Foreign Relations & International Law

Brexecution: Hard Brexit

Shannon Togawa Mercer
Wednesday, January 18, 2017, 12:40 PM

The debate between “hard” Brexit and “soft” Brexit is finally over. After months of ambiguity, British Prime Minister Theresa May yesterday clarified her government’s strategic objectives, just in time for the start of negotiations in March: May is taking a hard line.

Published by The Lawfare Institute
in Cooperation With

The debate between “hard” Brexit and “soft” Brexit is finally over. After months of ambiguity, British Prime Minister Theresa May yesterday clarified her government’s strategic objectives, just in time for the start of negotiations in March: May is taking a hard line.

As I have written in a previous Brexecution post, a “hard” Brexit is characterized by the U.K.’s full exit from the European Single Market. While May didn’t use the term “hard Brexit,” she did frame the demise of the U.K.-EU relationship as the the birth of a “truly Global Britain.” So how exactly will this truly Global Britain materialize?

In her speech, May outlined twelve objectives for the upcoming negotiations:

1.Creating certainty about future regulatory and legal positions for industry and citizens through:

a.Transparency when possible.

b.Transposing all of the EU “acquis” into British law such that the laws that applied before Brexit, will apply the day after Brexit.

c.Guaranteeing that the final Brexit deal will be put to a vote in both Houses of Parliament.

2.Establishing agency and control over domestic laws by, among other things, removing Britain from the jurisdiction of the European Court of Justice (ECJ). Not the European Court of Human Rights, yet.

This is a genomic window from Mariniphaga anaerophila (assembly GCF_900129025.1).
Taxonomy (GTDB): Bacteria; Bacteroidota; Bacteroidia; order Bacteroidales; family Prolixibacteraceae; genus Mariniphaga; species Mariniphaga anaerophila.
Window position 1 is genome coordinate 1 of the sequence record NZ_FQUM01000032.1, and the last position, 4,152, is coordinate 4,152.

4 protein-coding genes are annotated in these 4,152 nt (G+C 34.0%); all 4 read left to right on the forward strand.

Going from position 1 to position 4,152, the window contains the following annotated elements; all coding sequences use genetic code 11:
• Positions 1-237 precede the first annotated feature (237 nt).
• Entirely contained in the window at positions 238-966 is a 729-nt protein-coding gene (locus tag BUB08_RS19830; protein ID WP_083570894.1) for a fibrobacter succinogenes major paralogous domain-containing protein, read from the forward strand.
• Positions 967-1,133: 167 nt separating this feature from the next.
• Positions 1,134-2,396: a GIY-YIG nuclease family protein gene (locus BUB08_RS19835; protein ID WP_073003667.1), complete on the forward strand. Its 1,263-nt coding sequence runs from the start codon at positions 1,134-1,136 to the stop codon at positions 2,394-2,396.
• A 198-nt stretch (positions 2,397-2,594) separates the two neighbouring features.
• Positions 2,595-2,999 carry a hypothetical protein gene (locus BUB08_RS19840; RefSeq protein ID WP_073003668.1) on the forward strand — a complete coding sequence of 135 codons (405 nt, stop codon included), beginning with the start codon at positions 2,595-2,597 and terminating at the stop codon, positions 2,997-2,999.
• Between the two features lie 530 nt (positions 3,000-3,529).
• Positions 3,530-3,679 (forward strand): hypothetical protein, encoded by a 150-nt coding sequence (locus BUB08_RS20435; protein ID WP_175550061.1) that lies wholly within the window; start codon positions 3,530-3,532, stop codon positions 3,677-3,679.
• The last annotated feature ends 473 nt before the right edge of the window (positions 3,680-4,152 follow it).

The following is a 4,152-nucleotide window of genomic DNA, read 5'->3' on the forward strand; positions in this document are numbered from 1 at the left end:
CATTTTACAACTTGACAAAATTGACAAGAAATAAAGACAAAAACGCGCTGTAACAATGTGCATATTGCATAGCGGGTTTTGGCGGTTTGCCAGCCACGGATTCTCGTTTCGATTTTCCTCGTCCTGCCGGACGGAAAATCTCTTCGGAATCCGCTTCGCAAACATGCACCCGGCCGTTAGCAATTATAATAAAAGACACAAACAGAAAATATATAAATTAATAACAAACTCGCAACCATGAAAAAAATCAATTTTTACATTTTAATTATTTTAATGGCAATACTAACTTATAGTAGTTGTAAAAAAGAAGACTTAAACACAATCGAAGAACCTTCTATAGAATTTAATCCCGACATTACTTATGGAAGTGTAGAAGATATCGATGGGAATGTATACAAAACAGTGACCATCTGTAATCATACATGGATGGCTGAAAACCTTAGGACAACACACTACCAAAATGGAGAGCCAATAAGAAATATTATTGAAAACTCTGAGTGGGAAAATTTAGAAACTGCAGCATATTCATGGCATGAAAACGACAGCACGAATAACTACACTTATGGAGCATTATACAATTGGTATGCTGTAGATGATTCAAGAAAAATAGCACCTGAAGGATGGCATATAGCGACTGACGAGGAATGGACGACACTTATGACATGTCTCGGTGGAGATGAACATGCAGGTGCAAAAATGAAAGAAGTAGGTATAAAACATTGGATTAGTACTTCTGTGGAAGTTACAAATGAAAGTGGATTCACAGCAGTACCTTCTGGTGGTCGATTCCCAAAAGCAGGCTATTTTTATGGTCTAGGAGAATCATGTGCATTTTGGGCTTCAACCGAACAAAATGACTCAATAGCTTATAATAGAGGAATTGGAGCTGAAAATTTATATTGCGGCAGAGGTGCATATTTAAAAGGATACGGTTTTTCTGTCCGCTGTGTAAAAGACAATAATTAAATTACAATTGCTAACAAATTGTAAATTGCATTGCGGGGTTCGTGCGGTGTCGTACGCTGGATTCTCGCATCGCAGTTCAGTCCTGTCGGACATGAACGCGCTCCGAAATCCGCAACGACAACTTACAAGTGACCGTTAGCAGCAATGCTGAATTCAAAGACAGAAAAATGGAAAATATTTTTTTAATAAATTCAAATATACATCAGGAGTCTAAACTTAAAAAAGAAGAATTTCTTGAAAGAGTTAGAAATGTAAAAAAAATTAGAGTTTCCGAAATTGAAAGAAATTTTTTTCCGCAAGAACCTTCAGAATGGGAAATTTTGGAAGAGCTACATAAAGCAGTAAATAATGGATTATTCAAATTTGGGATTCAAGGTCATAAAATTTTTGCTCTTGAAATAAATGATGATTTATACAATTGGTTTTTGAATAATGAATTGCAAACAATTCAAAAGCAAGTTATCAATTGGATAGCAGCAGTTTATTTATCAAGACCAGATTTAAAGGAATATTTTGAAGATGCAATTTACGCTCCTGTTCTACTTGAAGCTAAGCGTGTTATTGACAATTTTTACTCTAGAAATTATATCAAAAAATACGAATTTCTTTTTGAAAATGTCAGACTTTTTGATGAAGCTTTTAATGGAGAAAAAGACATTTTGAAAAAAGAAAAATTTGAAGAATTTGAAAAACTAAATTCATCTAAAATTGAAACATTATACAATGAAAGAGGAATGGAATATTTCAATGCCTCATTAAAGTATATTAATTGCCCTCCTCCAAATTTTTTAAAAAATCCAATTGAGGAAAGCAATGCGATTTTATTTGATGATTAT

3.Strengthening the United Kingdom by involving the devolved governments of Wales, Scotland, and Northern Ireland in decision making and establishing a Joint Ministerial Committee on EU Negotiations that will incorporate ministers from each of the devolved administrations.

4.Keeping the Common Travel Area between the United Kingdom and the Republic of Ireland.

5.Controlling immigration from the EU.

6.Providing stability and acting “fair[ly]” by legally recognizing some acquired rights—specifically, the rights of EU nationals already in the U.K. and U.K. nationals already in the EU.

7.Protecting workers’ rights by both maintaining European workers rights and building off of them.

8.Exiting the Single Market but establishing free trade with European markets through a Free Trade Agreement with the EU.

9.Removing as many barriers to trade as possible. Exiting the Common Commercial Policy and negotiating new trade agreements with other countries, including the United States, China, Brazil, and the Gulf States (note that the United Kingdom has already begun talks about future trade relations with Australia, New Zealand, and India). Whether the U.K. will “reach a completely new customs agreement, become an associate member of the Customs Union in some way, or remain a signatory to some elements of it” is still unclear.

10.Continuing academic collaboration with European partners, specifically in science, research and technology projects.

11.Maintaining cooperation between the United Kingdom and Europe in areas “such as crime, terrorism and foreign affairs.”

12.Designing a “smooth, orderly Brexit” entailing a finalized agreement by the end of the Article Fifty two-year timeline, a “phased process of implementation,” in order to avoid a “disruptive cliff-edge.”

Which all sounds easy enough, right?

Unfortunately for May and her government, the devil is in the details.

While the speech provided the public with new information about the UK’s negotiating stances (particularly with respect to exiting the Single Market, taking charge of british borders, and revoking ECJ jurisdiction), the speech did not explain how all of the twelve objectives might be accomplished in harmony with each other. This list of negotiating objectives reads more like precisely the kind of a la carte access to the Single Market that Jean-Claude Juncker, the European Commission President, has repeatedly decried as untenable: free trade with no free movement. Indeed, May’s speech sets up a showdown in which Britain goes into the negotiations with a stance that is, on its face, irreconcilable with core European commitments.